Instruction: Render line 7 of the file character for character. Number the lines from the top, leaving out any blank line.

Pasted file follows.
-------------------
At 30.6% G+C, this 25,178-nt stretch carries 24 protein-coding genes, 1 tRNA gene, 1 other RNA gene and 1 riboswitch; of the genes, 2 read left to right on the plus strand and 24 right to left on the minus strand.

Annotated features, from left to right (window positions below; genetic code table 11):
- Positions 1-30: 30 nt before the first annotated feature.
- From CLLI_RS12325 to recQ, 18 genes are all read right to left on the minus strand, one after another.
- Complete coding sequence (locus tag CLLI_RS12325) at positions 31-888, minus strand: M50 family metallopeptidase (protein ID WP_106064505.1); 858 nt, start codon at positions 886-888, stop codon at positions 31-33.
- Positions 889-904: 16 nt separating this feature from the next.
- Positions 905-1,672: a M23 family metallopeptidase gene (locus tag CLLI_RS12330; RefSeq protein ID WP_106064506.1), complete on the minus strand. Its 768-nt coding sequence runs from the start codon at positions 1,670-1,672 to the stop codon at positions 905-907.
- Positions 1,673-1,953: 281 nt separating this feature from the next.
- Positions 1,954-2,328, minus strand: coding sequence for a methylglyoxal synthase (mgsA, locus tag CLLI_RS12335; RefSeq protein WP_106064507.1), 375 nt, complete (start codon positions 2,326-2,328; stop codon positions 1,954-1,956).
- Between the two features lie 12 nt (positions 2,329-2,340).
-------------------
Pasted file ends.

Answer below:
- Positions 905-1,672: a M23 family metallopeptidase gene (locus tag CLLI_RS12330; RefSeq protein ID WP_106064506.1), complete on the minus strand. Its 768-nt coding sequence runs from the start codon at positions 1,670-1,672 to the stop codon at positions 905-907.